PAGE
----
One of my favorite stories is Cinderella. I fell in love with it somewhat recently when I researched it for my master’s dissertation. It is a story that has existed for a very long time and has hundreds of versions from nearly every culture around the globe. It is so old and so ubiquitous that scholars are not sure whether it originated in one place and then was adapted by various cultures, or whether it emerged spontaneously amongst different peoples. Its age and breadth are signs of the universality of its message. At its heart, it is not a story about a makeover or rags to riches. Cinderella is a story about a woman growing into her truest identity through communion with her mother and divinity.
In some versions of the Cinderella tale, a tree grows at the gravesite of Cinderella’s mother. This tree becomes a bridge between worlds. A tree’s structure penetrates three layers: the roots represent the underworld, the trunk represents the earth world, and the branches represent the heavenly or divine world. Each of these realms intersects when Cinderella experiences her grand transformation. Far from being some aesthetic metamorphosis, this transformation represents her personal development and individuation, which is assisted by her mother from the underworld and a magical figure representing divinity.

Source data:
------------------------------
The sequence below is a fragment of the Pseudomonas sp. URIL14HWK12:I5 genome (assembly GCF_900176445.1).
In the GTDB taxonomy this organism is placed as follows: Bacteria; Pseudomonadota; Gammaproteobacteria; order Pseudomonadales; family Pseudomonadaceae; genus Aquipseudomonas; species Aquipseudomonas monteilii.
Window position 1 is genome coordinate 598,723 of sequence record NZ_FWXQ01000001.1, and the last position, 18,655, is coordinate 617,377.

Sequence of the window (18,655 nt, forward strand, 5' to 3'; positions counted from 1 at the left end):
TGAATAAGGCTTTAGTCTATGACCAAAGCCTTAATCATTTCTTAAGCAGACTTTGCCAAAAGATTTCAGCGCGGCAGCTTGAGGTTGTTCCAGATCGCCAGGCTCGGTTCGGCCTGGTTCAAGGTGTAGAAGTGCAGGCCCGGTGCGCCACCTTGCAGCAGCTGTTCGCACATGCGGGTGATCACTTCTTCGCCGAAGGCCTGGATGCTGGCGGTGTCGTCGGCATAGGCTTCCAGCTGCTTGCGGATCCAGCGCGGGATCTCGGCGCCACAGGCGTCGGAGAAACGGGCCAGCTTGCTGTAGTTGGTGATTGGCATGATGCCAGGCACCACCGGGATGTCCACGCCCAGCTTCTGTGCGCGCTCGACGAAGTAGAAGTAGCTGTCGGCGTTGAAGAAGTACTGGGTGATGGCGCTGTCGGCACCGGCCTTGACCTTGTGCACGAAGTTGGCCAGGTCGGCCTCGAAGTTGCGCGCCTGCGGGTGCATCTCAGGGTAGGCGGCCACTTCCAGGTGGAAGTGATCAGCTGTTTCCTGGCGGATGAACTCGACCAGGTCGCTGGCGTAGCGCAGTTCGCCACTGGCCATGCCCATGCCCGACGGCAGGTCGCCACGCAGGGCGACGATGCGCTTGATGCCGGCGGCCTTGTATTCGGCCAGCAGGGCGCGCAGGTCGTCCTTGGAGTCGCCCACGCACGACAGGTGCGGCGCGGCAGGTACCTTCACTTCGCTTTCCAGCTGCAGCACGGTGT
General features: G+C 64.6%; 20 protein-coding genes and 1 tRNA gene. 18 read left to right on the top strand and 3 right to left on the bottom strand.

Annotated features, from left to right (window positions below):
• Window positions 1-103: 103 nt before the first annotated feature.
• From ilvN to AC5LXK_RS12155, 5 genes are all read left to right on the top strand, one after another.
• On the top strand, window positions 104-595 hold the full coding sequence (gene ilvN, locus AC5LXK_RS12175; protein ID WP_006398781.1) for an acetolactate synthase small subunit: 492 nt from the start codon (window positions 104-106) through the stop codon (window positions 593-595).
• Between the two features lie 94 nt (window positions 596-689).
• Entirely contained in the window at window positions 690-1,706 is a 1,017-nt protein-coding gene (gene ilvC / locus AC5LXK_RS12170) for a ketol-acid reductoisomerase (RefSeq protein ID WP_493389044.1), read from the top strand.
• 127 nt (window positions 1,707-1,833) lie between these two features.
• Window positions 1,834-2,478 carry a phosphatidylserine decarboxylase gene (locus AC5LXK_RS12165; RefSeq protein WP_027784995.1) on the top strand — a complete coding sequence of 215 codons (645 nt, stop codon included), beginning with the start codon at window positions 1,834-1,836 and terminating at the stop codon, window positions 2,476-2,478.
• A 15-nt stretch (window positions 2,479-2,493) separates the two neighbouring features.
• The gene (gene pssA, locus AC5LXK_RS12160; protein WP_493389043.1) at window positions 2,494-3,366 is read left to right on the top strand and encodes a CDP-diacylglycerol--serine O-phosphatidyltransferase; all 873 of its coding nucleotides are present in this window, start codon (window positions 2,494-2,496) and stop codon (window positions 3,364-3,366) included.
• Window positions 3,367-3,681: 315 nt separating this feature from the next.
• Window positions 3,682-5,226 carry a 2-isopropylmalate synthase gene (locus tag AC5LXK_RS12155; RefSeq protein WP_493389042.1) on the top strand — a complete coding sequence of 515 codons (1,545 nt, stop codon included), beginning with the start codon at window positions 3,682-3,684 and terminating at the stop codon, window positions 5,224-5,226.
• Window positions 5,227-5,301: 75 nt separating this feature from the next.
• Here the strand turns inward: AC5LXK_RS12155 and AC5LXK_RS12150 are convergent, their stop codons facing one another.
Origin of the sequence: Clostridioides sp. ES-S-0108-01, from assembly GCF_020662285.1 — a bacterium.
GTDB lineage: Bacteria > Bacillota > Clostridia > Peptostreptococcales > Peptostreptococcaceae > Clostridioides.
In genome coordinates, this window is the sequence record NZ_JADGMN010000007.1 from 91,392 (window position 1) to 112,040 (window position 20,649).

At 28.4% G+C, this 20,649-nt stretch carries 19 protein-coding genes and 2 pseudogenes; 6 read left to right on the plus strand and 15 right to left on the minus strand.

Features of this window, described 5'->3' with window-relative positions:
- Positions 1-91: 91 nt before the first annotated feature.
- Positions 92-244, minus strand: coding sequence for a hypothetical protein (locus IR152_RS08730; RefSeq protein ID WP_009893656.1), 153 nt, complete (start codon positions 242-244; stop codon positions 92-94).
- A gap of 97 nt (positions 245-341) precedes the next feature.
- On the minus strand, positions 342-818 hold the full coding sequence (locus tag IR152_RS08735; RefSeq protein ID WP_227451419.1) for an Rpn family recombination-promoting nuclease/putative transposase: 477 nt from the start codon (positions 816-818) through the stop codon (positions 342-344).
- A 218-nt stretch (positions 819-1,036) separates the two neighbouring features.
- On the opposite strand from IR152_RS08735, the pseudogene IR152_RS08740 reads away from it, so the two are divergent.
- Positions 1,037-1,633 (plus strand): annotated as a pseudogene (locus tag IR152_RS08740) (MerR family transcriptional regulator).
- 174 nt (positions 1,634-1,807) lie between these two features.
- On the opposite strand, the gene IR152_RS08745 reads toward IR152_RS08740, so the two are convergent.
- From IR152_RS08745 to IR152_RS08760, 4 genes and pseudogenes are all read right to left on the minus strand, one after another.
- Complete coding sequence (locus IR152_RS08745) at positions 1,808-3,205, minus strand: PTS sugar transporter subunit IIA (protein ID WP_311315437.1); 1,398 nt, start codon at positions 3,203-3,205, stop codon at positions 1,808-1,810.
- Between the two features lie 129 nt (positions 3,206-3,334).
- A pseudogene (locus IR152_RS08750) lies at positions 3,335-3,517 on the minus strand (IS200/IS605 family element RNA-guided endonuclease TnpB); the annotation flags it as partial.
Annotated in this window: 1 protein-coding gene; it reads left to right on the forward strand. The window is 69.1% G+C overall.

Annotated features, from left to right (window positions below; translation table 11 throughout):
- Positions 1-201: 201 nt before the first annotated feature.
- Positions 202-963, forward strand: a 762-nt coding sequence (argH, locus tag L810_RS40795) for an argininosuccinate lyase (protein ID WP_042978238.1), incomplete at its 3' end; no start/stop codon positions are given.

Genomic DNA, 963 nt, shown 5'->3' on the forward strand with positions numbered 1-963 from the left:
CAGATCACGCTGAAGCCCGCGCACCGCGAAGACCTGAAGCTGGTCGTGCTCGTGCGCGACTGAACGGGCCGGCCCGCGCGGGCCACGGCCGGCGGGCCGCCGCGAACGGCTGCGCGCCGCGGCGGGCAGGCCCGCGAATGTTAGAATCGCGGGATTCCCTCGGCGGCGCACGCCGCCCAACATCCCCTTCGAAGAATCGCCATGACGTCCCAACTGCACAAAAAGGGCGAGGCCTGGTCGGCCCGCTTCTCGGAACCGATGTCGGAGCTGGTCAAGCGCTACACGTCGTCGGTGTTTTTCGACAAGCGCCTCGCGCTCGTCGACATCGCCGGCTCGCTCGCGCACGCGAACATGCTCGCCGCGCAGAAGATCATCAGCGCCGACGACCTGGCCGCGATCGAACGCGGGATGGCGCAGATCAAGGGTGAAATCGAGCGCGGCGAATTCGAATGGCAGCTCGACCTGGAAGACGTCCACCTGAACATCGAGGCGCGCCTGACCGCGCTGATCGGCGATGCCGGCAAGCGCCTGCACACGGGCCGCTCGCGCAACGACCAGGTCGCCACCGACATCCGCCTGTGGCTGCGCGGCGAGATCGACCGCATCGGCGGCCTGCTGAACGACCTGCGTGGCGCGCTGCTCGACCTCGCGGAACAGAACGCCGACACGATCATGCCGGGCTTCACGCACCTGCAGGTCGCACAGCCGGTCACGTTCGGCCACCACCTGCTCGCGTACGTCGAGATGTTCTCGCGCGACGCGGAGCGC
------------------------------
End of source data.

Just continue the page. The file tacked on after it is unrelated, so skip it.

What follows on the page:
The conclusion of Cinderella is the beginning of a new family unit through marriage and the start of Cinderella’s life in the palace. Though the latter aspect superficially seems like a material boon, it is indicative of a much grander achievement. Fairy tales are inherently spiritual and Cinderella is no different. The story uses familiar elements to convey a numinous pattern. The crown of the story is Cinderella’s analogical entrance into Heaven. This is the end to which her deceased mother and divinity come to her aid.
This model of motherhood found in Cinderella parallels Big Ocean’s model. We define a mother as anyone who has the interests of the rising generation at heart. During the month of May, as we celebrate mothers, we honor the many women who have impacted our identities for good. Many of us are Cinderellas whose growth and development have been (and continue to be) assisted by women who are mothers to us. As this mothering harmonizes with the divine, we are aided in the process of becoming our truest selves.
During this month we might also reflect on how we have been mothers to those around us. Who in the rising generation do we encounter in our day-to-day experiences? Are we doing what is within our power to nourish and protect them so that they can have transformations of their own? Whatever stage of life we may be in, as we claim our power as mothers we will be able to bolster the rising generation; and as we turn to God in this effort, we will be guided so we can respond to the needs that emerge around us. One prayer, one word, one act at a time, we will follow those who came before in marking a path for those who come after until we have all made it safely Home.
Written by Elisabeth S. Weagel